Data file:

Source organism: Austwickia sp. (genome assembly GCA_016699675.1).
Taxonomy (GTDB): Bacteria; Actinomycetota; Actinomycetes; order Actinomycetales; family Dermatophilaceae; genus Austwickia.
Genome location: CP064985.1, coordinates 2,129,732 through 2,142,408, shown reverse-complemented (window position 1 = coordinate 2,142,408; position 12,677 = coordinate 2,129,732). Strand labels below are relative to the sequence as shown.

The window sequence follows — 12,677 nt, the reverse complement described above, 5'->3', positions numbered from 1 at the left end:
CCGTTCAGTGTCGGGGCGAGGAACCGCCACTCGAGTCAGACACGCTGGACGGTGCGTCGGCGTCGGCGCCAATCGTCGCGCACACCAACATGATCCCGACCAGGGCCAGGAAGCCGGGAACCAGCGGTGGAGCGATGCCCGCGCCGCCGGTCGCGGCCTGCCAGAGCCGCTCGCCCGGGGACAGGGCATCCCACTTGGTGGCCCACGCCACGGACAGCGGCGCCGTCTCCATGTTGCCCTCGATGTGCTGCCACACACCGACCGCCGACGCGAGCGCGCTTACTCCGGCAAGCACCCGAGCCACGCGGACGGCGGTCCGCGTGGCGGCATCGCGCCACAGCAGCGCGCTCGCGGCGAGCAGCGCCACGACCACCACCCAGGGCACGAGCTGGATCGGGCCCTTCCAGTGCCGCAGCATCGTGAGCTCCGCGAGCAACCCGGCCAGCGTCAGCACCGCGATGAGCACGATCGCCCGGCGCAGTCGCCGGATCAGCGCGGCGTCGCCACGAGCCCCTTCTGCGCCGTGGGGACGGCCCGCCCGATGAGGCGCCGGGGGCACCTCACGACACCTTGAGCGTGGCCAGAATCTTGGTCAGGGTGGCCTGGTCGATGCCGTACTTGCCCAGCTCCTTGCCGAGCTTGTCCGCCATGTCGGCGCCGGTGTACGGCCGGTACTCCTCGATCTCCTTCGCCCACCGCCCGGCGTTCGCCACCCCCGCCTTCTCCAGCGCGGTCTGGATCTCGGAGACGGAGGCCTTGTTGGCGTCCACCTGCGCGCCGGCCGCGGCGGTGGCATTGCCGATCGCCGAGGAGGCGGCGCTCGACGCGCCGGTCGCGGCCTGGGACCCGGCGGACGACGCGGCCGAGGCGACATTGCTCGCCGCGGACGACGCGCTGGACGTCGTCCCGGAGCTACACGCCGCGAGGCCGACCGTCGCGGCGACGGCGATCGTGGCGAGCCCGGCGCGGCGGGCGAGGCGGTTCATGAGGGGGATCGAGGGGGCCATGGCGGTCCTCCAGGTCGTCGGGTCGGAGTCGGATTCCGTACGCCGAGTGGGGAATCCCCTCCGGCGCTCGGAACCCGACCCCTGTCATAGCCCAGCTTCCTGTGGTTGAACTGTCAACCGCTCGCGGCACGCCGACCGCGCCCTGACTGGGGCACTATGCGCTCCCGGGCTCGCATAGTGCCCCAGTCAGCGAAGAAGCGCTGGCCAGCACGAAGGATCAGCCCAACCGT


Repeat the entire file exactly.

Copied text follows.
Source organism: Austwickia sp. (genome assembly GCA_016699675.1).
Taxonomy (GTDB): Bacteria; Actinomycetota; Actinomycetes; order Actinomycetales; family Dermatophilaceae; genus Austwickia.
Genome location: CP064985.1, coordinates 2,129,732 through 2,142,408, shown reverse-complemented (window position 1 = coordinate 2,142,408; position 12,677 = coordinate 2,129,732). Strand labels below are relative to the sequence as shown.

The window sequence follows — 12,677 nt, the reverse complement described above, 5'->3', positions numbered from 1 at the left end:
CCGTTCAGTGTCGGGGCGAGGAACCGCCACTCGAGTCAGACACGCTGGACGGTGCGTCGGCGTCGGCGCCAATCGTCGCGCACACCAACATGATCCCGACCAGGGCCAGGAAGCCGGGAACCAGCGGTGGAGCGATGCCCGCGCCGCCGGTCGCGGCCTGCCAGAGCCGCTCGCCCGGGGACAGGGCATCCCACTTGGTGGCCCACGCCACGGACAGCGGCGCCGTCTCCATGTTGCCCTCGATGTGCTGCCACACACCGACCGCCGACGCGAGCGCGCTTACTCCGGCAAGCACCCGAGCCACGCGGACGGCGGTCCGCGTGGCGGCATCGCGCCACAGCAGCGCGCTCGCGGCGAGCAGCGCCACGACCACCACCCAGGGCACGAGCTGGATCGGGCCCTTCCAGTGCCGCAGCATCGTGAGCTCCGCGAGCAACCCGGCCAGCGTCAGCACCGCGATGAGCACGATCGCCCGGCGCAGTCGCCGGATCAGCGCGGCGTCGCCACGAGCCCCTTCTGCGCCGTGGGGACGGCCCGCCCGATGAGGCGCCGGGGGCACCTCACGACACCTTGAGCGTGGCCAGAATCTTGGTCAGGGTGGCCTGGTCGATGCCGTACTTGCCCAGCTCCTTGCCGAGCTTGTCCGCCATGTCGGCGCCGGTGTACGGCCGGTACTCCTCGATCTCCTTCGCCCACCGCCCGGCGTTCGCCACCCCCGCCTTCTCCAGCGCGGTCTGGATCTCGGAGACGGAGGCCTTGTTGGCGTCCACCTGCGCGCCGGCCGCGGCGGTGGCATTGCCGATCGCCGAGGAGGCGGCGCTCGACGCGCCGGTCGCGGCCTGGGACCCGGCGGACGACGCGGCCGAGGCGACATTGCTCGCCGCGGACGACGCGCTGGACGTCGTCCCGGAGCTACACGCCGCGAGGCCGACCGTCGCGGCGACGGCGATCGTGGCGAGCCCGGCGCGGCGGGCGAGGCGGTTCATGAGGGGGATCGAGGGGGCCATGGCGGTCCTCCAGGTCGTCGGGTCGGAGTCGGATTCCGTACGCCGAGTGGGGAATCCCCTCCGGCGCTCGGAACCCGACCCCTGTCATAGCCCAGCTTCCTGTGGTTGAACTGTCAACCGCTCGCGGCACGCCGACCGCGCCCTGACTGGGGCACTATGCGCTCCCGGGCTCGCATAGTGCCCCAGTCAGCGAAGAAGCGCTGGCCAGCACGAAGGATCAGCCCAACCGT